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LCB Brasserie Review (long)


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LCB Brasserie Review (long)

MMRuth | Jun 25, 2005 10:02 AM

Last night my husband and I went with a client and his wife for dinner at LCB Brasserie. The upshot is – I wouldn’t go back, even on an expense account, but if someone invited me to go there and didn’t want to go anywhere else, I wouldn’t mind returning.

My husband and I got there early for an 8pm reservation. The place was pretty empty – maybe five or six tables filled. We had drinks at the bar – the bartender was friendly and had some enthusiastic main course recommendations, which coincided with those in the 2004 NYT review. When our friends arrived, we were seated, and by then the place had filled up a bit, though it was never more than half full during the entire evening.


The menu is very extensive – the typical items you would expect at an upscale brasserie – I used the NYT review to guide us in our decisions and to steer us away from items reported as not so hot (seemed to be most of the seafood dishes, aside from the sole).

The bread was excellent – our group tried the olive & rosemary twist and raisin nut rolls. Three of us had the foie gras terrine to start – two generous slices, which two of us did not finish, accompanied by a gelee of sauternes and a pineapple chutney. The terrine was good, but not great – I’ve made better, the gelee was a bit rubbery and the chutney seemed to be just chopped up pineapple soaked in something. The bread served seemed like crustless, toasted and pressed wonder bread, that got a bit soggy in the napkin lined basket. We asked for a second basket and it was quickly brought to the table. The fourth person had the moules marinieres (sp?) – very generous portion and both he and my husband enjoyed them – I didn’t try them.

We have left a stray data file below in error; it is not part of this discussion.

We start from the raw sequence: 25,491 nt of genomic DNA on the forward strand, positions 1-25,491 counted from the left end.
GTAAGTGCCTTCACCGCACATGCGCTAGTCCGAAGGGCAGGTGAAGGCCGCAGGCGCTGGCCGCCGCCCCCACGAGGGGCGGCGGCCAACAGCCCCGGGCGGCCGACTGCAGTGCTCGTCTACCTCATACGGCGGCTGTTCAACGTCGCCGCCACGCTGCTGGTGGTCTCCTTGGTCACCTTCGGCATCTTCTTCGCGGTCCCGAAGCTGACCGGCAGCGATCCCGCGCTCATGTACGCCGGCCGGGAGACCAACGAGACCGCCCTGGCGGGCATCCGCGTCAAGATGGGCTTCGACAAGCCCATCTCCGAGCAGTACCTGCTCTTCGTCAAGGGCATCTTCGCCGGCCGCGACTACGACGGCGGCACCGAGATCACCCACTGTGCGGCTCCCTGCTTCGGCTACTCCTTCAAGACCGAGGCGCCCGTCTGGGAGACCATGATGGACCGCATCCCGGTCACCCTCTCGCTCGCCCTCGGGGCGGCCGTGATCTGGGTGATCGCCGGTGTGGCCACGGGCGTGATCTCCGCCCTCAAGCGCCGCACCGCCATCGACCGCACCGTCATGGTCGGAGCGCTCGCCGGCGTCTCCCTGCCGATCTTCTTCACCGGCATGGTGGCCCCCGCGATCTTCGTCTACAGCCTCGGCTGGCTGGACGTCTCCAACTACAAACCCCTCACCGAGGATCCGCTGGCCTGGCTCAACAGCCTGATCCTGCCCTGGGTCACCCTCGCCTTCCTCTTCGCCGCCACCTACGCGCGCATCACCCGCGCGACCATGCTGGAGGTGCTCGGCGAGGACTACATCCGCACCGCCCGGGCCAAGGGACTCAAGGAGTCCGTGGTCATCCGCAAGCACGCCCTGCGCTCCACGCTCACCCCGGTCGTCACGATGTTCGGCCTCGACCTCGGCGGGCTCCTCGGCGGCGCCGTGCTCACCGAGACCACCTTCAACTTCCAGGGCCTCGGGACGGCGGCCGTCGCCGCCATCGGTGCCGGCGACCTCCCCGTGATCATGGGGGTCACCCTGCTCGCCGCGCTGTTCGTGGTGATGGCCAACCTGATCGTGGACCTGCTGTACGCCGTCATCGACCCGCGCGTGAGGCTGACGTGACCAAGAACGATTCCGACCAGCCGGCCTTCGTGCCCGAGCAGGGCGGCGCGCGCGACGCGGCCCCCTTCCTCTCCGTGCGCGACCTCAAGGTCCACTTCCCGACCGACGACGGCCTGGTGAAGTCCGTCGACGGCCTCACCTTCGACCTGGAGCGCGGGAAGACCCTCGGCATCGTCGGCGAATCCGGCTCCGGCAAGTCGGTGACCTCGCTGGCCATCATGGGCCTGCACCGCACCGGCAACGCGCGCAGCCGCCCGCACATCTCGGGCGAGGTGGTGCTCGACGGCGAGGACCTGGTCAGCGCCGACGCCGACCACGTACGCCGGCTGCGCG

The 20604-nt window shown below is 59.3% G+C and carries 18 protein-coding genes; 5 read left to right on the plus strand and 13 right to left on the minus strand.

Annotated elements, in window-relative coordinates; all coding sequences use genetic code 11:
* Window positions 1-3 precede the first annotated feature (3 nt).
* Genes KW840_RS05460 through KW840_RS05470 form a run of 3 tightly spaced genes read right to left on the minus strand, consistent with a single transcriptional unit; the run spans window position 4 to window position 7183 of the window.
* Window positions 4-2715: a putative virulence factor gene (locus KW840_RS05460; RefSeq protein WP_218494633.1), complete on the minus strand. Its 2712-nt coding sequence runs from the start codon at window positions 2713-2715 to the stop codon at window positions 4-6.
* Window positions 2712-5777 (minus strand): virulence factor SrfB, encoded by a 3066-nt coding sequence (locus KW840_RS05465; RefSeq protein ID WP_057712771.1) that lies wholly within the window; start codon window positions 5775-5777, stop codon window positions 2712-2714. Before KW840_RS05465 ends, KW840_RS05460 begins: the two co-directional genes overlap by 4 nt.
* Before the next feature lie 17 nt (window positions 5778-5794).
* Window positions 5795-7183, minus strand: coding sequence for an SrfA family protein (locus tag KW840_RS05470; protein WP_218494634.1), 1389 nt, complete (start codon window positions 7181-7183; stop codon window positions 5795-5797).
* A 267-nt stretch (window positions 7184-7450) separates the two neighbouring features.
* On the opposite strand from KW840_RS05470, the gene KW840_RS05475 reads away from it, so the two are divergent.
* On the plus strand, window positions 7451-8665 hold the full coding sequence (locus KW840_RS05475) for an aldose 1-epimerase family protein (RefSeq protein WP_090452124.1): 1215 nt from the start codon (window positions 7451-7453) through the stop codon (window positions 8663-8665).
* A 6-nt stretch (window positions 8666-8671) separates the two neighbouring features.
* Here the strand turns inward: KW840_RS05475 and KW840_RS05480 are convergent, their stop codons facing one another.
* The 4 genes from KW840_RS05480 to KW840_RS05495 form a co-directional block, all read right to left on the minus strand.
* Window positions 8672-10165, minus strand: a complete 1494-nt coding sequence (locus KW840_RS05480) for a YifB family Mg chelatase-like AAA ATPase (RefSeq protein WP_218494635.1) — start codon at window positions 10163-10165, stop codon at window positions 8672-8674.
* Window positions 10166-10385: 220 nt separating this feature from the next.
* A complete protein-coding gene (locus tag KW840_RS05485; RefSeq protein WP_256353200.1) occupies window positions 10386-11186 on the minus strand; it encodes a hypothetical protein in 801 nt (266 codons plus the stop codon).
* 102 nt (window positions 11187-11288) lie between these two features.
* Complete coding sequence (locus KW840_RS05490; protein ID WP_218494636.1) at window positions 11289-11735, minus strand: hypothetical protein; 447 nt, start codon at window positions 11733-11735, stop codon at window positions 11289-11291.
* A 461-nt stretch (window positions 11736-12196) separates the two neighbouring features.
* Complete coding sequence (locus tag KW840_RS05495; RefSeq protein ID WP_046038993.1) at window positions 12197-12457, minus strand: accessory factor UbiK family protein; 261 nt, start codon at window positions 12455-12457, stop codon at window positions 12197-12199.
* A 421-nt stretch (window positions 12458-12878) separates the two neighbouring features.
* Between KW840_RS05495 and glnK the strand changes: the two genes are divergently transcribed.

For the main course we had: Dover sole meuniere (me), tournedos, stuffed pigs feet, and venison medallions. My sole was lovely, if just the slightest bit dry, accompanied by green beans, a carrot puree and a piece of potato. Pigs feet were reported as good, but by no means outstanding. Venison was ordered medium and was a bit overdone – that person thought that the accompanying chestnut puree was too strong and sweet a side dish for the cassis sauce on the venison. Tournedos – ordered well done, so I can’t speak to them! Portions were very generous.

For dessert, we had ordered two soufflés – chocolate and grandmarnier, which three of us had with glasses of Sauterne. Again, tasty, but not to die for. The best part of the evening for me was the petit fours that were served after dessert – wonderful cassis macarons. My espresso was terrible – the telltale signs – far too hot and far too long – had one sip to confirm this.

We had two bottles of $70 wine – check was a little north of $600 with tax and tip. The service was professional and attentive – no complaints there. The crowd was very eclectic – we were certainly the only couples there under 45 (actually, under 60). It made for some entertaining people watching.

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